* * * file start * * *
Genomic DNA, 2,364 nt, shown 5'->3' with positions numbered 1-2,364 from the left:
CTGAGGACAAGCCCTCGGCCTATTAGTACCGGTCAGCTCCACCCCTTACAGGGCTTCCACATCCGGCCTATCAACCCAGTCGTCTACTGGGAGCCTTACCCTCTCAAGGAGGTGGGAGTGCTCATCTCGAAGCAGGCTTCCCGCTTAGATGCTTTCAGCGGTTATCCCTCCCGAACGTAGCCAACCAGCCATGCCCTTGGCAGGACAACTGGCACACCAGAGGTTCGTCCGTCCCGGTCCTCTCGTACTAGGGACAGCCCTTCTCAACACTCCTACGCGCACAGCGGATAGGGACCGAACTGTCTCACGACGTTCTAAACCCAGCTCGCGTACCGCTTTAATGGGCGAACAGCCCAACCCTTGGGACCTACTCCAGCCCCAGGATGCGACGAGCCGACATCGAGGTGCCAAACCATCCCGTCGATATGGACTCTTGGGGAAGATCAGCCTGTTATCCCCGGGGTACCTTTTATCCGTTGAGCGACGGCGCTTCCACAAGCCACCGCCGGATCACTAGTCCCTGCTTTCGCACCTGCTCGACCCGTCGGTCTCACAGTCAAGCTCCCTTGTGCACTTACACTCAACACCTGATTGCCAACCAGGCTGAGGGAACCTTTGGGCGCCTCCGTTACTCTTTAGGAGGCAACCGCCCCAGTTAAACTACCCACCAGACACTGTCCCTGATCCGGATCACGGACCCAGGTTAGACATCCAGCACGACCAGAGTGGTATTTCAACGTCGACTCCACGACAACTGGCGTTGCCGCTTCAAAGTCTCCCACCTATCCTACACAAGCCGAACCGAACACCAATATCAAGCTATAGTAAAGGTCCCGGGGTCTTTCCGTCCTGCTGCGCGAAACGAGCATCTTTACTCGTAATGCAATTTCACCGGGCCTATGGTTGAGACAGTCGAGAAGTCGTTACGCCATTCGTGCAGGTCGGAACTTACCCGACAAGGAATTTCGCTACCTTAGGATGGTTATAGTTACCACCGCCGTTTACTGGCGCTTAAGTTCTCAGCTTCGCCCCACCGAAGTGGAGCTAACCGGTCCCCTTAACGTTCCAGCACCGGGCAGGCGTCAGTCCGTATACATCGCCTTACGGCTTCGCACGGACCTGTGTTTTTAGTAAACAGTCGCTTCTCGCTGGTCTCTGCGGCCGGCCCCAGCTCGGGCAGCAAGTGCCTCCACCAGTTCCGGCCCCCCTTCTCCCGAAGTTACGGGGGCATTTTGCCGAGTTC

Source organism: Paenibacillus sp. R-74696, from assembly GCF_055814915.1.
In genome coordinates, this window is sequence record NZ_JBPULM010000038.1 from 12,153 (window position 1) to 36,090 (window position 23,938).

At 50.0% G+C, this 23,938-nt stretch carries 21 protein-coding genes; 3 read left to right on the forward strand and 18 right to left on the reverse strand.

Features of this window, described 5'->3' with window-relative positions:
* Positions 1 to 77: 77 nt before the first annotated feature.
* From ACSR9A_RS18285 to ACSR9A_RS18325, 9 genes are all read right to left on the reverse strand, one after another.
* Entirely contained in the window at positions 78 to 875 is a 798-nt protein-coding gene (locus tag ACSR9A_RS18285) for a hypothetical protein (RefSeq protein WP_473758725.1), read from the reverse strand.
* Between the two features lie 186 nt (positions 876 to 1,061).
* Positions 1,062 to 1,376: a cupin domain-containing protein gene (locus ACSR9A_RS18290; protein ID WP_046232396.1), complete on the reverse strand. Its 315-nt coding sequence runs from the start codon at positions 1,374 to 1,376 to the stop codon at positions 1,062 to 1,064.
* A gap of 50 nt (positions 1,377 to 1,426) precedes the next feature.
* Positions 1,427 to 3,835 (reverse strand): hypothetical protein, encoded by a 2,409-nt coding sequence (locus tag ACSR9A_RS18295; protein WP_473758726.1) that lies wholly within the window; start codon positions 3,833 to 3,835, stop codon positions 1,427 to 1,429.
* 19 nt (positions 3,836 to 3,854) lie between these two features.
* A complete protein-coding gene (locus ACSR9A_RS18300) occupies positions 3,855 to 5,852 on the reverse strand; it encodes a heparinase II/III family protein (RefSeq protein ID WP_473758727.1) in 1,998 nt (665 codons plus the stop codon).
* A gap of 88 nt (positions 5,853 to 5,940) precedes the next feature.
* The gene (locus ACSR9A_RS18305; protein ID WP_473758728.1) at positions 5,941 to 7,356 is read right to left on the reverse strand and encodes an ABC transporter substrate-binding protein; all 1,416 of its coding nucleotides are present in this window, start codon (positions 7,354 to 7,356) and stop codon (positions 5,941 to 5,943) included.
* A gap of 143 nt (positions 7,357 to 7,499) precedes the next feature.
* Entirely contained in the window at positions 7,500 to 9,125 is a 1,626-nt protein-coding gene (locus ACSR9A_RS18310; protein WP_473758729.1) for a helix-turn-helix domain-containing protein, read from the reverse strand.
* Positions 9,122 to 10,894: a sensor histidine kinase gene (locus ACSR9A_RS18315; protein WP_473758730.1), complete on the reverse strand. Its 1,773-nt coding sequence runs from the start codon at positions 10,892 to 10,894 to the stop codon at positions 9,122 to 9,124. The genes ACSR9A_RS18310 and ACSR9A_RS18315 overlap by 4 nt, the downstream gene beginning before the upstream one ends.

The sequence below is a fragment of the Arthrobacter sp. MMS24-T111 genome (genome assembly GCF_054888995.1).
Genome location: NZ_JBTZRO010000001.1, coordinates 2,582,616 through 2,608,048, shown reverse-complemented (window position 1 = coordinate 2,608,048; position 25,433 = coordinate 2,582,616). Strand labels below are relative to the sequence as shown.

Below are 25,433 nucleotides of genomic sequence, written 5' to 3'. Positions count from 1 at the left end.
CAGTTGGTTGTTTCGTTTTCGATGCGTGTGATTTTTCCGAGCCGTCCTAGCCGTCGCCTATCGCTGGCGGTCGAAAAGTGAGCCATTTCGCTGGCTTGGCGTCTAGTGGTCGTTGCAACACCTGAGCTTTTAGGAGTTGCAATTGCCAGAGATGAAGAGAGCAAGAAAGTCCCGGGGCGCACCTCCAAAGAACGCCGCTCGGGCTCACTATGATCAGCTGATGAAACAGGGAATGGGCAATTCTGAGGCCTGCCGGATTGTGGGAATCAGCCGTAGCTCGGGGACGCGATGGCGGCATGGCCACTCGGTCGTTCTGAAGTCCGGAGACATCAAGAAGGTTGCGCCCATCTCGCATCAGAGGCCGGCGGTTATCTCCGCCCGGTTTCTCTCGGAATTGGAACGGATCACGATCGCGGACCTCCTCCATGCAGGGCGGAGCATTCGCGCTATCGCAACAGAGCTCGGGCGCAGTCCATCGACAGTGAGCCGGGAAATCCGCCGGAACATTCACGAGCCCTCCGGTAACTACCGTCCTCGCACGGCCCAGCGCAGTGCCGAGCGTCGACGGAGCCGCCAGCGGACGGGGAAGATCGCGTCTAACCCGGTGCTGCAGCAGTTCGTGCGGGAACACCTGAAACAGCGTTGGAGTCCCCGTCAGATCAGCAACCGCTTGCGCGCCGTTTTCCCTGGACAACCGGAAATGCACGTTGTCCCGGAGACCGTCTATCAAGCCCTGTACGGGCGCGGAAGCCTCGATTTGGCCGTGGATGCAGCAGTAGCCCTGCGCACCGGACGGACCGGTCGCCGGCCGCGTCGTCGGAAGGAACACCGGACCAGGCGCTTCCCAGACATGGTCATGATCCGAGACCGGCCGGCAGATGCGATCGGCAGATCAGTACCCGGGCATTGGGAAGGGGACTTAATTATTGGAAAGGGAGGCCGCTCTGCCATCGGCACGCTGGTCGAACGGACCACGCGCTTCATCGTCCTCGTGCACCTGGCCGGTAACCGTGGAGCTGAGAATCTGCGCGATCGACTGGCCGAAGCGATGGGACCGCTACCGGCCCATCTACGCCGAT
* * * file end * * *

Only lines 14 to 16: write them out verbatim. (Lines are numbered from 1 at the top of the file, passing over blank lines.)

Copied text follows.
* 19 nt (positions 3,836 to 3,854) lie between these two features.
* A complete protein-coding gene (locus ACSR9A_RS18300) occupies positions 3,855 to 5,852 on the reverse strand; it encodes a heparinase II/III family protein (RefSeq protein ID WP_473758727.1) in 1,998 nt (665 codons plus the stop codon).
* A gap of 88 nt (positions 5,853 to 5,940) precedes the next feature.